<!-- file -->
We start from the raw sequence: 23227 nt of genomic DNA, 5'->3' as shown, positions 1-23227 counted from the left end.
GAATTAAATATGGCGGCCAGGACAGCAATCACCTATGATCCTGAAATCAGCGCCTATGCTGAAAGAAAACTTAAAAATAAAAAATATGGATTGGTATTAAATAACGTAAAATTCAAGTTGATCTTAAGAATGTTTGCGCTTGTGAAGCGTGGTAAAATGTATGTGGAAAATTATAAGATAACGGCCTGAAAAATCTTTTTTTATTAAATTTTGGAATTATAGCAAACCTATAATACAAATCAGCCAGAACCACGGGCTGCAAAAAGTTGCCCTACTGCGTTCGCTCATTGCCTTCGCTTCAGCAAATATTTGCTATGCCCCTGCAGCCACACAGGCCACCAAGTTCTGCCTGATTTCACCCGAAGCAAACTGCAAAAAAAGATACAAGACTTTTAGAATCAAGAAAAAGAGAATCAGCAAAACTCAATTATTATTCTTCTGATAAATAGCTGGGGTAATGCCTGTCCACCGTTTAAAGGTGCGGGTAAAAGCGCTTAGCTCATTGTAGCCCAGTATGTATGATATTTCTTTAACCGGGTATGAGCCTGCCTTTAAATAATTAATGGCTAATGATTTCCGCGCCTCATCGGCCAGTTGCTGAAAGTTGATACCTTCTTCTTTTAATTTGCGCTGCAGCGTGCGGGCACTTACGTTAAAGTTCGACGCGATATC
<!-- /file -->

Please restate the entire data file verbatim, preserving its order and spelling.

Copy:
We start from the raw sequence: 23227 nt of genomic DNA, 5'->3' as shown, positions 1-23227 counted from the left end.
GAATTAAATATGGCGGCCAGGACAGCAATCACCTATGATCCTGAAATCAGCGCCTATGCTGAAAGAAAACTTAAAAATAAAAAATATGGATTGGTATTAAATAACGTAAAATTCAAGTTGATCTTAAGAATGTTTGCGCTTGTGAAGCGTGGTAAAATGTATGTGGAAAATTATAAGATAACGGCCTGAAAAATCTTTTTTTATTAAATTTTGGAATTATAGCAAACCTATAATACAAATCAGCCAGAACCACGGGCTGCAAAAAGTTGCCCTACTGCGTTCGCTCATTGCCTTCGCTTCAGCAAATATTTGCTATGCCCCTGCAGCCACACAGGCCACCAAGTTCTGCCTGATTTCACCCGAAGCAAACTGCAAAAAAAGATACAAGACTTTTAGAATCAAGAAAAAGAGAATCAGCAAAACTCAATTATTATTCTTCTGATAAATAGCTGGGGTAATGCCTGTCCACCGTTTAAAGGTGCGGGTAAAAGCGCTTAGCTCATTGTAGCCCAGTATGTATGATATTTCTTTAACCGGGTATGAGCCTGCCTTTAAATAATTAATGGCTAATGATTTCCGCGCCTCATCGGCCAGTTGCTGAAAGTTGATACCTTCTTCTTTTAATTTGCGCTGCAGCGTGCGGGCACTTACGTTAAAGTTCGACGCGATATC